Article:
My goal was to get a photo of the shrine dedicated to the founding father of Koh Lipe, but like an Alice in Wonderland adventure, everyone I asked pointed me in a different direction. After my second sunbaked loop around one particular group of colorful tin-roofed buildings, I took my chances to enter the small village of the local Urak Lawoi sea gypsies and ask them about the shrine’s location. Uninvited ‘tourist’ meanderings into private homesteads, is in my book slightly intrusive. But apparently I was invisible. My non local appearance not a curiosity or even worth acknowledgment, as if by magic they were already expecting me or perhaps already accustomed to the intrusions of foreign tourists. I would prefer to think it was the former.
While researching for a small travel article, I was introduced to Project Urak Lawoi in Koh Lipe, Thailand. I had never heard about the Urak Lawoi, but I had certainly heard about ‘sea gypsies’. In fact the whole world became more aware of sea gypsies as the infamous 2004 Tsunami hit the shores of Thailand on that fateful day of December 26, 2004. Relatively unknown to many, the Moken Sea Gypsies of that particular region were at a location hit the most fiercely by the Tsunami, yet they had no casualties. They had already read the signs of the sea and went to higher ground, because they knew the Tsunami was coming.
Well over 10,000 Sea Gypsies (Chao Ley) call Thailand home, comprising three different ethnic groups; the Moken, the Moklen and the Urak Lawoi. The Urak Lawoi, a direct translation of urak (people) and lawoi (of the sea), is the largest of the three.
Fascinating and unique cultures within an already culturally rich Thailand. One would assume that these sea gypsy cultures would be embraced and admired by all. Except that nomadic sea tribes usually gravitate towards islands and the sea and in countries where tourism has a hefty investment in its beaches and island paradises, those with the deepest pockets will usually win the tug-of-war on beachfront properties and adjacent waterways.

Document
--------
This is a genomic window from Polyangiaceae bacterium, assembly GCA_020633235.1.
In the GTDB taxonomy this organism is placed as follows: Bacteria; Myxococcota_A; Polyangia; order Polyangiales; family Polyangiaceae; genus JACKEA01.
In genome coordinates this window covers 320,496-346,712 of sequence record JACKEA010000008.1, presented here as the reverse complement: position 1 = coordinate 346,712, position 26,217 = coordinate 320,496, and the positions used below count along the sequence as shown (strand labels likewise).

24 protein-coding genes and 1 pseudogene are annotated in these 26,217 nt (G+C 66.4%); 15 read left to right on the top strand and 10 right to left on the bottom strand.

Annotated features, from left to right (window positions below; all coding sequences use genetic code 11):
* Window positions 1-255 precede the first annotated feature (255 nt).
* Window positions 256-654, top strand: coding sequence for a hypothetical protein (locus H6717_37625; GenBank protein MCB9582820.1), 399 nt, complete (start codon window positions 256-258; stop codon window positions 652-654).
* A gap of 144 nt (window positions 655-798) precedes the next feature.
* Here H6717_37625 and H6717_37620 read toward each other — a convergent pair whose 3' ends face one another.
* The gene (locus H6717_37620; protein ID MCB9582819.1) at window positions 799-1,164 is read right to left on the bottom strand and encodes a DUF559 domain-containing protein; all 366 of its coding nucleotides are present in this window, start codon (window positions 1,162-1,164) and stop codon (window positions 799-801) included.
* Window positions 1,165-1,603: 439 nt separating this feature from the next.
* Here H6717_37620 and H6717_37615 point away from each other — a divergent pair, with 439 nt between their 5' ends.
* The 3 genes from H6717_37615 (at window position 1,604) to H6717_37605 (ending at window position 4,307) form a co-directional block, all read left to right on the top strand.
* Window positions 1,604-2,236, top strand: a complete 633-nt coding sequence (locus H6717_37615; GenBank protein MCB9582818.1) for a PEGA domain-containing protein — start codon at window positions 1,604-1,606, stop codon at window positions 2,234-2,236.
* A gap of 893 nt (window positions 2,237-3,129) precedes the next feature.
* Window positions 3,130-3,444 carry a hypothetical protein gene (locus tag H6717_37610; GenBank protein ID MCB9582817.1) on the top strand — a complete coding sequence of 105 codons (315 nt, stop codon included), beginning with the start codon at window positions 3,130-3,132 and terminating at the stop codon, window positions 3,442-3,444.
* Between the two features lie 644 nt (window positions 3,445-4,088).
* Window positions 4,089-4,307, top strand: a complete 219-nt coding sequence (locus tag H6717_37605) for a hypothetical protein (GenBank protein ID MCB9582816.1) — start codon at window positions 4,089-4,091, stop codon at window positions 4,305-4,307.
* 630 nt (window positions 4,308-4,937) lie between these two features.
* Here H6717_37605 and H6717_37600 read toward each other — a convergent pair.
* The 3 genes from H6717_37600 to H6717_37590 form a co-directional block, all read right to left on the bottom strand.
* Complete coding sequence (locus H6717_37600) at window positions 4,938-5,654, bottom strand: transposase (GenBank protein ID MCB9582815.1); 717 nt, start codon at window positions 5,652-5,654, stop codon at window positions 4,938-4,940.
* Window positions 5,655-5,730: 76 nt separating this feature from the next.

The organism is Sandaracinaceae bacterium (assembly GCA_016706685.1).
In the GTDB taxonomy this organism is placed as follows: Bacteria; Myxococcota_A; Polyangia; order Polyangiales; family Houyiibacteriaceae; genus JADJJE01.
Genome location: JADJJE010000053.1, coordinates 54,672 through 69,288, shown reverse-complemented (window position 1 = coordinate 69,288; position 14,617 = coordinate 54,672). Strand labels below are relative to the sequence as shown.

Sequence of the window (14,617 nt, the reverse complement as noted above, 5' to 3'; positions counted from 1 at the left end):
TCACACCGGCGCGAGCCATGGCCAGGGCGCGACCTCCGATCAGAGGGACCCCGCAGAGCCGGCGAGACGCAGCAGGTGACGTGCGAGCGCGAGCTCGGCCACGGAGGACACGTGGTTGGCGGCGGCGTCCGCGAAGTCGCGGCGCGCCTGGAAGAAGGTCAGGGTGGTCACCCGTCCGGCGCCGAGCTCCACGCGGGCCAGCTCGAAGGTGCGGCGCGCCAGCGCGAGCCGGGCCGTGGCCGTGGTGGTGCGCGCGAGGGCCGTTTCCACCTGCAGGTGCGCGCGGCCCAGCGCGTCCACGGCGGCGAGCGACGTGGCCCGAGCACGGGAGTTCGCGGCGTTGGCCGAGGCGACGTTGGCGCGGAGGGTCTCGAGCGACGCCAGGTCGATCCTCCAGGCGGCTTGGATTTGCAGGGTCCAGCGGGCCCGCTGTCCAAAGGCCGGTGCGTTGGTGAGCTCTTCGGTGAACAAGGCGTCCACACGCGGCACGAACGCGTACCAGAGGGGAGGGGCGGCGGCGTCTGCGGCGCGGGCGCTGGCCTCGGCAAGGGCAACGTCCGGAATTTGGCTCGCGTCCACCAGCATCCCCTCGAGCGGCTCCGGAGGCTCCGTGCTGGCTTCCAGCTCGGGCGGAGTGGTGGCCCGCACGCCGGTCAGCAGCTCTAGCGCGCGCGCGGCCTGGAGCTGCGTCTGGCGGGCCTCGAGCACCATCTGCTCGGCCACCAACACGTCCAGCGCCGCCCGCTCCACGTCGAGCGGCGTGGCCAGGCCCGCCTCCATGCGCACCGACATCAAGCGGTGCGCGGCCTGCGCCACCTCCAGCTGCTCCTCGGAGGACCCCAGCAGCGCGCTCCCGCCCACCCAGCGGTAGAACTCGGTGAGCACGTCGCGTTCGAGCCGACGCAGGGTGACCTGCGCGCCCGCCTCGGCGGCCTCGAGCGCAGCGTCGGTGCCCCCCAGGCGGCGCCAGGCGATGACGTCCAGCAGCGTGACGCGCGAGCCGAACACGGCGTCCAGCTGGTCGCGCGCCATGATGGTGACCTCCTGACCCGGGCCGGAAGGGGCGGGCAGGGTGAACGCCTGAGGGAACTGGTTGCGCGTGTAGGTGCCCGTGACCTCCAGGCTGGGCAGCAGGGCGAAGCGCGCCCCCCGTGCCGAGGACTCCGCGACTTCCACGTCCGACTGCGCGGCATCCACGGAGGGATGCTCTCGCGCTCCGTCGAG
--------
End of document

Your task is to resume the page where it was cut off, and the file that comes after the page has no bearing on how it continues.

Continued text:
However, as more sea gypsies become educated about business, there is a show of growth in sea gypsy owned resorts, restaurants and various other local businesses. This is especially true in Koh Lipe, where their culture has become compromised by tourism developments. Their rich history is also interesting, due to the often overlapping histories between Southern Thailand and Malaysia, including neighboring Langkawi, Malaysia.
The ‘Legend of the Urak Lawoi’ Sea Gypsies
As the legend goes, an explorer named To Kiri, from Aceh, Indonesia, is credited with bringing the Urak Lawoi to Koh Lipe and the Adang-Rawi Archipelago. In the mid 1900s To Kiri had started a journey in search for a new location to settle. A location that was rich in natural resources.
He and his two brothers initially traveled to Gunung Jerai, a mountain located in the state of Kedah, Malaysia. It was there he met and married a local Malay woman, with whom he had a daughter. While his brothers decided to settle in the Kedah mountain region, To Kiri and his new family and a few friends moved north through the Andaman Sea, making stops along the way in Langkawi, Lidi and Bulon islands. It was at Bulon where To Kiri’s wife died so he continued onward to Koh Lanta.
In Koh Lanta, To Kiri met and married an Urak Lawoi woman and was encouraged by his friend Praya Poomnardpakdee, the chief of Satun (1900-1914) to bring his new family as well as other Urak Lawoi back down to Satun province to settle. At the time the Thai government also needed to prove to Malaysia’s British colonial administrators that the Adang Archipelago belonged to Thailand because a Thai population had settled there during the period when national borders were being established in 1909.
Over the next few decades, more Urak Lawoi joined To Kiri in the Adang Archipelago, where he was eventually appointed the first village head of Lipe Island. Among the Urak Lawoi, To Kiri is considered their most respected ancestor.
Urak Lawoi Sea Gypsies of Today
But today, the Urak Lawoi way of life has changed due to the National Marine Park, the massive influx of tourists, and competition with big money resorts and commercial fisheries. However, under Project Urak Lawoi, an improved education system and the encouragement to preserve their traditional ways is helping the Urak Lawoi families become stronger in the community while maintaining great pride in their culture and heritage.